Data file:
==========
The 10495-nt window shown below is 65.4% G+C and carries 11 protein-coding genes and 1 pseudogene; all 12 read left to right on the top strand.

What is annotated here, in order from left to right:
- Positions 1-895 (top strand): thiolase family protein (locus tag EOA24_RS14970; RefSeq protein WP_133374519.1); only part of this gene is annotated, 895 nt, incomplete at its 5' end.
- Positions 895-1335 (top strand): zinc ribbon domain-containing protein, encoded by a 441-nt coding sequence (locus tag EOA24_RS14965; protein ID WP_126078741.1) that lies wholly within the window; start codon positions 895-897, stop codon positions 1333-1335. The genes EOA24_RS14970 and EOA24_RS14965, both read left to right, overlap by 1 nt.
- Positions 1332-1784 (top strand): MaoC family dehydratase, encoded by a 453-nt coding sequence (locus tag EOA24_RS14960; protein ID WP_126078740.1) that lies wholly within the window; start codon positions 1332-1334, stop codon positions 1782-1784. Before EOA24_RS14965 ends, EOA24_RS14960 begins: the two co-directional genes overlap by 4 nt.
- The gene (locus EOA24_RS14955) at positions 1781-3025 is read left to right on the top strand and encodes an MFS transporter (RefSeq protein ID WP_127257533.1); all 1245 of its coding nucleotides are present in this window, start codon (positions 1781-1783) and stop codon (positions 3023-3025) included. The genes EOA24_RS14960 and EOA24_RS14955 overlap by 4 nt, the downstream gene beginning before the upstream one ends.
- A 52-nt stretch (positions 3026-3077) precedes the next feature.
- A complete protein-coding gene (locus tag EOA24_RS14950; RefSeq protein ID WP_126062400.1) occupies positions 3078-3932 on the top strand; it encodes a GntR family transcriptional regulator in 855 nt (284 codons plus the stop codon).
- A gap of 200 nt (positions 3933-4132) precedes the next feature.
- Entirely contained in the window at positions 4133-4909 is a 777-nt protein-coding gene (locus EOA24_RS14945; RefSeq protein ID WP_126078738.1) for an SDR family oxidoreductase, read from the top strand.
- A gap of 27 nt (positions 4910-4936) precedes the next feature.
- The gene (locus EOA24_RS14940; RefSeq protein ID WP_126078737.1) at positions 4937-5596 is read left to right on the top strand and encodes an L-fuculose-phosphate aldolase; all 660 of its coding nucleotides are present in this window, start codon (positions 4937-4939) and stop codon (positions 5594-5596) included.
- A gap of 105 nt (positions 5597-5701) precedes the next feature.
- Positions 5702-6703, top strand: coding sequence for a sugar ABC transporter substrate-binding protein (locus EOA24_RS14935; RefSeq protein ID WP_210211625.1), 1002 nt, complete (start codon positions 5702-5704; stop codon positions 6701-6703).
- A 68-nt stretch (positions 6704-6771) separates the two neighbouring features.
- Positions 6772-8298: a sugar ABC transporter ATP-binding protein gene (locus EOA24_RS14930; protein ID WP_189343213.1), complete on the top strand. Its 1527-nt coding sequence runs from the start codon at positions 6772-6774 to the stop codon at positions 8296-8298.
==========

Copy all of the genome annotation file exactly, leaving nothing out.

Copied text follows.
The 10495-nt window shown below is 65.4% G+C and carries 11 protein-coding genes and 1 pseudogene; all 12 read left to right on the top strand.

What is annotated here, in order from left to right:
- Positions 1-895 (top strand): thiolase family protein (locus tag EOA24_RS14970; RefSeq protein WP_133374519.1); only part of this gene is annotated, 895 nt, incomplete at its 5' end.
- Positions 895-1335 (top strand): zinc ribbon domain-containing protein, encoded by a 441-nt coding sequence (locus tag EOA24_RS14965; protein ID WP_126078741.1) that lies wholly within the window; start codon positions 895-897, stop codon positions 1333-1335. The genes EOA24_RS14970 and EOA24_RS14965, both read left to right, overlap by 1 nt.
- Positions 1332-1784 (top strand): MaoC family dehydratase, encoded by a 453-nt coding sequence (locus tag EOA24_RS14960; protein ID WP_126078740.1) that lies wholly within the window; start codon positions 1332-1334, stop codon positions 1782-1784. Before EOA24_RS14965 ends, EOA24_RS14960 begins: the two co-directional genes overlap by 4 nt.
- The gene (locus EOA24_RS14955) at positions 1781-3025 is read left to right on the top strand and encodes an MFS transporter (RefSeq protein ID WP_127257533.1); all 1245 of its coding nucleotides are present in this window, start codon (positions 1781-1783) and stop codon (positions 3023-3025) included. The genes EOA24_RS14960 and EOA24_RS14955 overlap by 4 nt, the downstream gene beginning before the upstream one ends.
- A 52-nt stretch (positions 3026-3077) precedes the next feature.
- A complete protein-coding gene (locus tag EOA24_RS14950; RefSeq protein ID WP_126062400.1) occupies positions 3078-3932 on the top strand; it encodes a GntR family transcriptional regulator in 855 nt (284 codons plus the stop codon).
- A gap of 200 nt (positions 3933-4132) precedes the next feature.
- Entirely contained in the window at positions 4133-4909 is a 777-nt protein-coding gene (locus EOA24_RS14945; RefSeq protein ID WP_126078738.1) for an SDR family oxidoreductase, read from the top strand.
- A gap of 27 nt (positions 4910-4936) precedes the next feature.
- The gene (locus EOA24_RS14940; RefSeq protein ID WP_126078737.1) at positions 4937-5596 is read left to right on the top strand and encodes an L-fuculose-phosphate aldolase; all 660 of its coding nucleotides are present in this window, start codon (positions 4937-4939) and stop codon (positions 5594-5596) included.
- A gap of 105 nt (positions 5597-5701) precedes the next feature.
- Positions 5702-6703, top strand: coding sequence for a sugar ABC transporter substrate-binding protein (locus EOA24_RS14935; RefSeq protein ID WP_210211625.1), 1002 nt, complete (start codon positions 5702-5704; stop codon positions 6701-6703).
- A 68-nt stretch (positions 6704-6771) separates the two neighbouring features.
- Positions 6772-8298: a sugar ABC transporter ATP-binding protein gene (locus EOA24_RS14930; protein ID WP_189343213.1), complete on the top strand. Its 1527-nt coding sequence runs from the start codon at positions 6772-6774 to the stop codon at positions 8296-8298.